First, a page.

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Issue 219

‘Aesthetics of Urgency’: Public Assistants on the Artistic Practice of Mutual Aid Work

DonChristian Jones on the genesis of the art collective Public Assistants and the inward process of community-based work

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BY Terence Trouillot in Interviews , Roundtables | 10 MAR 21

During the summer of 2020, in the aftermath of George Floyd’s murder, artist and musician DonChristian Jones co-founded Public Assistants (PA), a mutual-aid hub for BIPOC and LGBTQIA+ communities. What started as a vacant lot for folks to build protest signs has blossomed into a public art space in the heart of Brooklyn’s Crown Heights, offering after-school programmes, a community fridge, a bike-repair workshop and much more. 

Terence Trouillot: PA started as a Finsta [fake Instagram] account, is that right?

DonChristian Jones: [Laughter] Yeah. I was trying to make original memes, but no one was following me. Then I started to post works by friends. I’ve always wanted to share what my peers and students were doing. I was seeing all this amazing street art and community-based work, which wasn’t getting the recognition it deserved. I highlighted projects by Autumn Knight, Kia LeBeija and Tamara Santibañez, among others. When we got the space [in Crown Heights], it was evident to everyone involved that what we were doing had really become something. We needed a name and a social-media presence if we were going to ask for donations. I realized that I already had the handle and the title. It was serendipitous. Within five days, I had sketched up a ‘PA’ logo and Rin Kim designed it and created a typeface for us. My roommate, Julian Sharifi, built the website in a week. For the mission statement, I tapped my friends Naya Samuel and Tom Lee. Unfortunately, we were evicted this spring.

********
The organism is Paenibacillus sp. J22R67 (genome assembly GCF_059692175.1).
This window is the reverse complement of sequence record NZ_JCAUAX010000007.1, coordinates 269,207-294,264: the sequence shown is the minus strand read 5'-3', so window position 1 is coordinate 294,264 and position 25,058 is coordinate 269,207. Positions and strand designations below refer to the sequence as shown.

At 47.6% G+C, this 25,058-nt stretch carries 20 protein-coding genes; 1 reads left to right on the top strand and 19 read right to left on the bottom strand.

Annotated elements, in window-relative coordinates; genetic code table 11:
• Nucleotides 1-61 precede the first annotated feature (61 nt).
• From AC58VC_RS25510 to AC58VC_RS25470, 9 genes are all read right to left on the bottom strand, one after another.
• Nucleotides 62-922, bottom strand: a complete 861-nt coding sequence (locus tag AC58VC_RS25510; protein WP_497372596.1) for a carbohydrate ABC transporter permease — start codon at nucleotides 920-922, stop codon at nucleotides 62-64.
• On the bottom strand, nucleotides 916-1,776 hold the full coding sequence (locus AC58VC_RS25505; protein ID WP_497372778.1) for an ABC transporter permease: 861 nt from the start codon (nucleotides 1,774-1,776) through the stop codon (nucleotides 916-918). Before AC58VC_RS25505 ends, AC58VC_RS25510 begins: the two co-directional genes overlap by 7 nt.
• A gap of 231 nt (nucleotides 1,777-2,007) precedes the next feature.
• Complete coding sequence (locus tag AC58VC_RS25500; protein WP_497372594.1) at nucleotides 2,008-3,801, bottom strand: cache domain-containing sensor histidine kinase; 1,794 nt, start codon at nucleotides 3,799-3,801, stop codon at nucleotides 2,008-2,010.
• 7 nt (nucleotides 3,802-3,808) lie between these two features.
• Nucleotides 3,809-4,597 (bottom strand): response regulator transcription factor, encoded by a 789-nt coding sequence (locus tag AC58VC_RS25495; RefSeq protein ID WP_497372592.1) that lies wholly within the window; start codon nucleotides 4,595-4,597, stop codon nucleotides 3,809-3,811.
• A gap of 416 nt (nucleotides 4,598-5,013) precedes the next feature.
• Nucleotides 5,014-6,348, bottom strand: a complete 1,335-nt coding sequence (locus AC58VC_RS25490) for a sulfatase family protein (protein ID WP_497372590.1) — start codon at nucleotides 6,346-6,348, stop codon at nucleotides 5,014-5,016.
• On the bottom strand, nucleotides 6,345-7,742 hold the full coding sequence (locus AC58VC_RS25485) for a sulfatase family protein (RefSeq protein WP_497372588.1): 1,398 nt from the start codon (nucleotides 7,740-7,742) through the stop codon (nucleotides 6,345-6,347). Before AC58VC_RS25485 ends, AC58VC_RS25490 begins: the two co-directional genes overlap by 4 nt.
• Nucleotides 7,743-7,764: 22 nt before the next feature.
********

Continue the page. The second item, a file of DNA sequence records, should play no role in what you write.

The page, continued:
Public Assistants, at a protest rally, 2020
Public Assistants at Street Riders NYC Rally, 4 July 2020. Courtesy: Public Assistants, New York; photography: Jake Robbins

TT: How did you get the space?

DJ: I have a friend who knows the guy that manages this property in Crown Heights, and they both had the idea of opening a community popup before the building is demolished to become condos. They asked me to paint a mural on the facade a year ago now. That was the first time I’d been given the opportunity to do what I wanted on a wall. I was super pumped, but then I had an existential crisis: I started to question muralism, thinking about my years working on public mural projects in New York. Muralism has fully become a co-opted tool for gentrification – unless it’s the most grassroots, community-led thing from start to finish – and I couldn’t do it. When COVID-19 hit in the US and the race war started, I felt burnt out and unsafe. That same friend offered me the driveway, of this property in question, as a space to work on banners and posters for the Black Lives Matter protests and the March for Black Trans Lives. Little by little, the thing grew. Then we got the keys to the Crown Heights space – an old Laundromat.